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47 foot statue of a big cowboy hand-builtThe big 47-foot cowboy

501® Levi ® original fit and tall & big original fit jeans for men.     

Levi jeans began in 1873 and in 1960, these famous Tall and big original fit jeans were made especially for the first and the only 47-foot statue of a cowboy.  That is because there are no other statues of this kind that were ever built.

Today the reputation for the Levi name continues as did the popularity of those original fit blue jeans had earned for the cowboy.



A Reputation Builder!

I would like to personally thank a very dear person, Angelica Paez, who has generously allowed me to show this picture of the big cowboy with his right foot on top of the curio shop porch.   

She is the owner of this picture and is a Vintage photo collector.  I am indebted to her and am proud to display this beautiful picture of my dad’s business and the big cowboy he so dearly loved.

Who Built This Statue of a Big Cowboy?

The big tall cowboy was built by my dad, William Harry Wheeler in 1960, and wore real denim blue jeans, made by the employees of a Levi manufacturing plant nearby.

The big tall cowboy gained his vast reputation throughout the United States, because not only was he the tallest cowboy statue, but that he had the esteem, the art, the love and the recognition for wearing real Levi Strauss jeans.

Tourist loved and remembered the big cowboy even today.
“He’s the one that has the real jeans on him, right?”  they ask.  This is often the response of older people who may have seen or heard about the tall cowboy. 

The cowboy was built well to prepare him for the harsh Texas winds and bad weather.

That foresight was the genius of my dad.  He had his degree in Music; not art, not construction, nor engineering: he just figured it out and planned his steps accordingly and perfectly.

Who made the jeans?

A Levi Sewing Manufacturing Company and the employees got together and made the Levi jeans for Mr. Wheeler and the 47-foot cowboy.

This is the only picture of a newspaper clipping I have of my dad adjusting the new jeans in order for him to sew them on the cowboy.                                                      Wheeler's adjusting the 47-foot cowboy's jeans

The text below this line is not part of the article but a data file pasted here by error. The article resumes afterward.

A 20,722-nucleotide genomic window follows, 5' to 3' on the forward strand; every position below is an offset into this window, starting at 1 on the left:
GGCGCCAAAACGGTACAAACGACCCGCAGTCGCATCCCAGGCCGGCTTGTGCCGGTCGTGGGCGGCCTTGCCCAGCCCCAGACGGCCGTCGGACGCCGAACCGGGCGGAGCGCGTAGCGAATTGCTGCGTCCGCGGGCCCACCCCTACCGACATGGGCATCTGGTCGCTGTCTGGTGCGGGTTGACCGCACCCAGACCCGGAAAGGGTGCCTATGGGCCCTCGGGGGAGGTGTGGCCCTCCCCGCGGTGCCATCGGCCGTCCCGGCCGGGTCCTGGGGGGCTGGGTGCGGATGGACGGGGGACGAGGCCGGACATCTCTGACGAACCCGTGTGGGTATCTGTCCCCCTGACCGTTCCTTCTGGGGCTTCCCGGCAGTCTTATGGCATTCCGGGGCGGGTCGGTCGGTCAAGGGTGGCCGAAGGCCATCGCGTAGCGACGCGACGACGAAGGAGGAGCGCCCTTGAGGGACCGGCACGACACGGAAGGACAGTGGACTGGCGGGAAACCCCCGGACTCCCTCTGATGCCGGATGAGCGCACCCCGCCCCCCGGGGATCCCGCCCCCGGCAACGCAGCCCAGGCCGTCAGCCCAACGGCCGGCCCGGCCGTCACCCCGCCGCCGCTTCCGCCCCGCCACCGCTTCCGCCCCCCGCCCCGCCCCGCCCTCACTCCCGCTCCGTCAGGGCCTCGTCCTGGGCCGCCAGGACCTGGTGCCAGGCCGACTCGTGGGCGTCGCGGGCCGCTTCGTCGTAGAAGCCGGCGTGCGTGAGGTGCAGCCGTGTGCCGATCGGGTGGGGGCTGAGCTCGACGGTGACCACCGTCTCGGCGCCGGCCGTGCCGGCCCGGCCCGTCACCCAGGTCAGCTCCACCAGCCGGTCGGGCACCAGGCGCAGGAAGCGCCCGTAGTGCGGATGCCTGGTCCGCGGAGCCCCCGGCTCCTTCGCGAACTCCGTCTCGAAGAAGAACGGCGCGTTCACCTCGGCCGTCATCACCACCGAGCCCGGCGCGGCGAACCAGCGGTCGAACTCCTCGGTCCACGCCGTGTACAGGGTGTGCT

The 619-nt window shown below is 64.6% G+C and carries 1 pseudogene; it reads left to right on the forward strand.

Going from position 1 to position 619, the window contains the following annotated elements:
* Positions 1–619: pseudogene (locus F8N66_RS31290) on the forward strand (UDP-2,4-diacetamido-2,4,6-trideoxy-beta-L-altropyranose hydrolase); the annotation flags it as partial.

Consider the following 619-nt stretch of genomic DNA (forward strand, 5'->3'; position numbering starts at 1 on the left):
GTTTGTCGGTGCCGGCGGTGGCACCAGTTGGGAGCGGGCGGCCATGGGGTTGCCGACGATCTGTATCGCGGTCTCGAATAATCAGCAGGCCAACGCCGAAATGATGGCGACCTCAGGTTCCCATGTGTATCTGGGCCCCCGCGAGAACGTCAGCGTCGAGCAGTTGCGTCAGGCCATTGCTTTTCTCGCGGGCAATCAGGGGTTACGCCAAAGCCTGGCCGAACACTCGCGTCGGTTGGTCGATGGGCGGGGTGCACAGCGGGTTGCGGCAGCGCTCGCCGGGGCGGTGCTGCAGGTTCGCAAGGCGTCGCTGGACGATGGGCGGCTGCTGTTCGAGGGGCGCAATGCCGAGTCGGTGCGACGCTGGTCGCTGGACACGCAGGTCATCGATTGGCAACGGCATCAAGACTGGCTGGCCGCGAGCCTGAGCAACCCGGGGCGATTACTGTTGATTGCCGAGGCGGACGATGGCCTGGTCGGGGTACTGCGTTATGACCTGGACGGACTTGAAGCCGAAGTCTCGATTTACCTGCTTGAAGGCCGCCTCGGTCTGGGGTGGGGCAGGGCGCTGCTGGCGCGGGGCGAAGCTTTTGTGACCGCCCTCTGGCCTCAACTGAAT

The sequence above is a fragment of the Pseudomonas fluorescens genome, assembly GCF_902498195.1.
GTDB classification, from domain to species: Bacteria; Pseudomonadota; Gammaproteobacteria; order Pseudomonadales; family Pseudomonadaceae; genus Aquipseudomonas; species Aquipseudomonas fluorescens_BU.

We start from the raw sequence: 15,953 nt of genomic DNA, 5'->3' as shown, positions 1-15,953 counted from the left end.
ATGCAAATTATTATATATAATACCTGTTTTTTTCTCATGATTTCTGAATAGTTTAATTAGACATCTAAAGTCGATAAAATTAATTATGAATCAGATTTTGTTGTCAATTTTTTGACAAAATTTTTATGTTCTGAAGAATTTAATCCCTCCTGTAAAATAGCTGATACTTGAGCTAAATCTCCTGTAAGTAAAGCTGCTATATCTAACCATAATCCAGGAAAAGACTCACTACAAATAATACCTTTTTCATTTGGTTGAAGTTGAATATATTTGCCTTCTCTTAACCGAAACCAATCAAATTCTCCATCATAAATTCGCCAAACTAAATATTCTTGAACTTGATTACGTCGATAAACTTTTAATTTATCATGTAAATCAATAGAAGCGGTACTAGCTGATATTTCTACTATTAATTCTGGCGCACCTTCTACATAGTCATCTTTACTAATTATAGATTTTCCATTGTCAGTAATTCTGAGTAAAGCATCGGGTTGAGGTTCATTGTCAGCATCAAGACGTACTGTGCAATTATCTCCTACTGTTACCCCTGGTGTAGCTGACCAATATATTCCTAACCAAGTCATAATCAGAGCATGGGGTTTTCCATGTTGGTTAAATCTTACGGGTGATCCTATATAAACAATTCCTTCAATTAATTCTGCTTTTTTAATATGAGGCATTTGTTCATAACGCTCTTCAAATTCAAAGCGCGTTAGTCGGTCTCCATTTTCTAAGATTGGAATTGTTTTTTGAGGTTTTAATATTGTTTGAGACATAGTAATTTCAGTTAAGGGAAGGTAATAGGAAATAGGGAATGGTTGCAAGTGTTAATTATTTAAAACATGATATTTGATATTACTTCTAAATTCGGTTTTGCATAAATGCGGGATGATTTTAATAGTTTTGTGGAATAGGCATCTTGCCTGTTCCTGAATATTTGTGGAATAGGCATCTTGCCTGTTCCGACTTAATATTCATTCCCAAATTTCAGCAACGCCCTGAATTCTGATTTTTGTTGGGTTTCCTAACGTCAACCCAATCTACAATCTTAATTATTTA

Levi Strauss has that same ingenuity and innovation projects especially to bring you a quality product, such as the 501® Levi® original and the tall & big original fit jeans for men.

The 501 ® was the original and the first to be called jeans—an original to fit the big tall 47-foot cowboy!  

With these jeans, dad was able to adjust them next to the cowboy so that he could sew them with sailor’s wire.

Memories Anyone?

I remembered a little about how my dad made the big cowboy, as the cowboy was referred to in those days.  I can not tell fully about how the cowboy was built because I was too young to remember every detail, but I do have lasting memories of some things I observed my dad arduously working to finish.  

I even helped.  Once I put the tile on in the shower at the new motel he was building.  Most of the time he did the work himself, but sometimes he had his friend or his older son, Mike to help with building the motel.

Most of the creative works concerned various aspects of my dad’s curio shop business. My dad worked very hard to build the cowboy; in fact, it took him almost a year to finish the cowboy.  

He worked full time at the air force base about 30 miles away editing training manuals.

But after work and on weekends, he worked on the cowboy.  He used some kind of heavy fencing wire to form the frame of the cowboy.  This picture shows him working on the frame of the cowboy’s face.

                                                                                                                                                                           dad working on the frame of the head
 How did the tourists react?

Tourist would stop to take pictures of the cowboy and then they would go inside the curio shop to buy their souvenirs.  They could touch the cowboy and take their pictures standing next to him.  

Small children even stood or sat on the boot.  People all over the United States took pictures and admired the big cowboy as we lovingly called him. 

looking at their pictures at sunset

Family Memories

After school, my twin sister and I would take turns watching the curio shop to wrap up packages and give out change to the tourist, while my sister then had to wash dishes after the evening meal.  

That arrangement helped my mom to do other things she planned on doing.  I admired my mom, but this story involves only my dad’s artistic abilities.                                                    

My mom and dad both loved to play the piano, but my mom taught piano and composed music.  She also accompanied voice students at West Texas State University.

                                                                       piano and composition sheet music

The next day, my twin sister would take care of the curio shop and I would have the job of washing dishes.  We learned a lot from the tourist as well as from my parents.

Visiting with the tourists helped my twin sister and me to be educated about the various states and other interesting information that kept us from being provincial.

Lasting Memories of Mr. Wheeler

There were a lot of good memories in my life.  I was one of the fortunate ones to have such talent in my family.  My mom was talented too.  She composed music, accompanied musicians on the piano and taught advanced piano students.

My dad, of course, did other amazing things and always kept busy.   When dad sold the business and moved, our love for the cowboy with his real Levi original jeans was never far behind us in our memories.

The  Trick of the Trade!

In 1959, when the jeans were finished at the nearby manufacturing plant, they were then delivered by a truck right to dad’s curio shop, where a crane lifted the cowboy’s jeans out of the package to help dad adjust and prepare them later to be put on the cowboy.